What catches your eye on the Syracuse University campus—a beautiful sunset over campus, a cool class project or time spent on the Shaw Quad? Take a photo and share it with us. We select photos from a variety of sources….
Switching subject categories could improve test scores
New research on ‘output interference’ published in Psychological Science
Students of all ages could improve their test scores if the category of information changed abruptly midway through the test, according to a new study on memory by researchers from Syracuse University, the University of South Florida and Indiana University. The study was recently published in Psychological Science, a journal of the Association for Psychological Science.
The study was conducted by Amy Criss, assistant professor of psychology in SU’s College of Arts and Sciences; her research associate Kenneth Malmberg of the University of South Florida, the corresponding author of the study; and colleagues from Indiana University. The National Science Foundation (NSF) and the Air Force Office of Scientific Research funded the study.
The researchers looked at the question of “output interference” and how it can be minimized when people are trying to recall information or answer a series of questions over a relatively long period of time, such as in standardized testing. Output interference is a phenomenon that causes a decrease in memory accuracy as the number of questions in a particular subject area increases.
“The simple act of testing harms memory,” Criss says. “Previous studies have shown that people are more accurate in their responses to questions at the beginning of a test than they are at the end of a test. This is called output interference. Our study demonstrates how to minimize the effects of output interference.”
The researchers found that simply changing the subject matter of the questions increases accuracy on longer tests. In the study, test subjects were asked to memorize word sets from different categories, such as animal and geographic terms, or countries and professions. The testers were then split into three groups, each of which responded to a series of 150 questions. The tests included 75 terms from each word set.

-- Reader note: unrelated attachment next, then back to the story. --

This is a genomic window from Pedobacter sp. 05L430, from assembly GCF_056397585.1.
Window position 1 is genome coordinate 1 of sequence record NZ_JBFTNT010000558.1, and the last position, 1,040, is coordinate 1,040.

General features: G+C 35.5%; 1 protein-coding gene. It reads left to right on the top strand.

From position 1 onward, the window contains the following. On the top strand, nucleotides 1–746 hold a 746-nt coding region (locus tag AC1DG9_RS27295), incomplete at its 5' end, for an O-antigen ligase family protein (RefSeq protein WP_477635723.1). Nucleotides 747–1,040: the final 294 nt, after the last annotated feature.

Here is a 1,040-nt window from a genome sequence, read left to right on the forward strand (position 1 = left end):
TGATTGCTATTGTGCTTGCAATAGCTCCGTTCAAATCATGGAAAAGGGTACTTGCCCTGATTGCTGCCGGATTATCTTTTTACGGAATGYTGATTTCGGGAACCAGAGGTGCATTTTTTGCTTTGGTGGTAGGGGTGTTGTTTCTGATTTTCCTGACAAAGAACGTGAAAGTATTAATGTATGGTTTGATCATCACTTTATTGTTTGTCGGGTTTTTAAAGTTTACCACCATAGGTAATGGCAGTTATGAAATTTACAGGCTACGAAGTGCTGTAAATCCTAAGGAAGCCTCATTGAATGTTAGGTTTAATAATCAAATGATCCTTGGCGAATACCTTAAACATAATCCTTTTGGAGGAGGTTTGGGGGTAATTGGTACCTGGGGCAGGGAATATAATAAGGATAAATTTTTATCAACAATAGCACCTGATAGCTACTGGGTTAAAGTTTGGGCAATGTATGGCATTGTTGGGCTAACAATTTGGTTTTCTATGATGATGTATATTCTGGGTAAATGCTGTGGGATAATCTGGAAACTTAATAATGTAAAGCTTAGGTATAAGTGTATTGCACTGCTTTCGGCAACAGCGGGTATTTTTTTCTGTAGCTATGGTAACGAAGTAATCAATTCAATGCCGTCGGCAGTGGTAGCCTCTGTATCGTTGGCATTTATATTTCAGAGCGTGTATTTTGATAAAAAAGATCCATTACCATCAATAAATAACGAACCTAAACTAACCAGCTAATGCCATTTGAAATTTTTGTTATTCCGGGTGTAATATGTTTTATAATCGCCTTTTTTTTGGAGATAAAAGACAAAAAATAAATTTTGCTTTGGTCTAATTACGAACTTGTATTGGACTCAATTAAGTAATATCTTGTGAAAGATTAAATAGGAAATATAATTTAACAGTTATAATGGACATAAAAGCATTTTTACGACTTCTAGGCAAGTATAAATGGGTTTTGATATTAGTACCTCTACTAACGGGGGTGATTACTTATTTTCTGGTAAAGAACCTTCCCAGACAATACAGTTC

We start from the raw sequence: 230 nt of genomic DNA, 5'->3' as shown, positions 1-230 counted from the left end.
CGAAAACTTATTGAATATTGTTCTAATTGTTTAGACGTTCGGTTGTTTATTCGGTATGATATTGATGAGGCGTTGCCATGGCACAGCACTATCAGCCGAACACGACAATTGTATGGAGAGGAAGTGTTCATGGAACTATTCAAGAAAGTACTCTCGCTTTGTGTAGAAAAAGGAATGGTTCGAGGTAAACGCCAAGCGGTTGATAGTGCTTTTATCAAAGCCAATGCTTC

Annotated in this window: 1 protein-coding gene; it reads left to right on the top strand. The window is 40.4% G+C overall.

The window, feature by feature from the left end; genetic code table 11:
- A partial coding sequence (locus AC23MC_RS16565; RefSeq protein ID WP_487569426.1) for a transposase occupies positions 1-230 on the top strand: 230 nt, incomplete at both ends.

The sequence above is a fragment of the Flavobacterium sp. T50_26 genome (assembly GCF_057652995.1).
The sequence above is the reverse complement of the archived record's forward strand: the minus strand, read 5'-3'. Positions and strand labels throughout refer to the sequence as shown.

The first group of testers responded to questions in which the terms were randomly intermixed. A second group responded to 75 questions about one category followed by 75 questions from the second category. The third group responded to alternating blocks of five questions about each category.
The second group out performed its counterparts on the test. “While accuracy fell off as the test subjects neared the end of the first category of terms, the accuracy rebounded when the questions switched to the second category of terms,” Criss says. “The study demonstrates that memory improves when categories of information people are asked to remember change.”
The results have implications for the way in which standardized and comprehensive tests are created, Criss says. “You don’t want to place a lot of the same information into one section of the test. Accuracy will increase by changing the subject matter of the questions.”
The results also have implications for student study habits. “While it’s natural for students to complete one subject before moving on to the next, if you look at the data, students may have better results if they work on one subject for a little while, move to something completely different and then go back to the first subject,” Criss says.
Link to the study, “Overcoming the Negative Consequences of Interference from Recognition Memory Testing,” in Psychological Science.